That would be the Rev Casaubon. One or two of the kind are even now still about here and there: thinking about that character reminds me a little of the Reverend Canon Dr. Xxxxxxxxx, Chaplain to some ancient Oxford Uni college I was communicating with by email very recently. He must be aged nearly 90 now, so remarkable how he's embraced changed technology.
You'd probably have been wrestling with such as Christaller's central place economic geography theories? - all good Rev Casaubon-style stuff, as I painfully recall from youth.
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On 11 Aug 2013, at 06:39, P <[log in to unmask]> wrote:
> There are varying kinds of contributions to the list. Few of them are of interest to me because my focus is on the plays. As for me and my hearse, they are fine, and some are interesting and worth filing away. As long as they are respectful, they do not deserve criticism on the basis of academic performance.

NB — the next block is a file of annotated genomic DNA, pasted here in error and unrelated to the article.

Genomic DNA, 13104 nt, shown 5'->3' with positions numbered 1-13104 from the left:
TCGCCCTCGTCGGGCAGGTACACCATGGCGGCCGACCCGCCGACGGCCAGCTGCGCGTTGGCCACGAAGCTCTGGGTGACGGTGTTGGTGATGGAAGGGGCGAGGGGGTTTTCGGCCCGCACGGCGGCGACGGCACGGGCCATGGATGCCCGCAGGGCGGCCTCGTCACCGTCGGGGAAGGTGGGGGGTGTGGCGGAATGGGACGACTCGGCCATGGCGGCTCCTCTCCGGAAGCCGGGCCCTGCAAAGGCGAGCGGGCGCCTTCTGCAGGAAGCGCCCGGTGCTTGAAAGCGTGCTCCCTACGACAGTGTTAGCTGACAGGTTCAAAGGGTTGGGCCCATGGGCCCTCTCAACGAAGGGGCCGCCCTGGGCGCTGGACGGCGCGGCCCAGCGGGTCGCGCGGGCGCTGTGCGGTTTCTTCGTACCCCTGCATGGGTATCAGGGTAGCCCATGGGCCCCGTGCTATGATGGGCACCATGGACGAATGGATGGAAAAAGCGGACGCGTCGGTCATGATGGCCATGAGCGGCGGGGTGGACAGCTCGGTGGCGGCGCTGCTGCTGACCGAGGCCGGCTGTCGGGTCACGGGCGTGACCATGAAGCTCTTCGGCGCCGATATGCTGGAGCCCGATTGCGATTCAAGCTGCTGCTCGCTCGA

> My pa was in WWI. I have inherited various memorabilia including a 1918 map of London which fortuitously led me into my MA thesis. I discovered the sequence of place names form concentric circles reminiscent of the inferno. I was able to use urban development theory to explore the development of TWL. The point of all this is that the poem is a very rich, multilayered microepic for which no single focus can be taken to be the key to the whole poem. I am reminded of Middle March & the silly character who thought he had the key to all mythologies. I forget his name. As I remember it, he is portrayed as somewhat clownish. It is not a proper, academic mindset.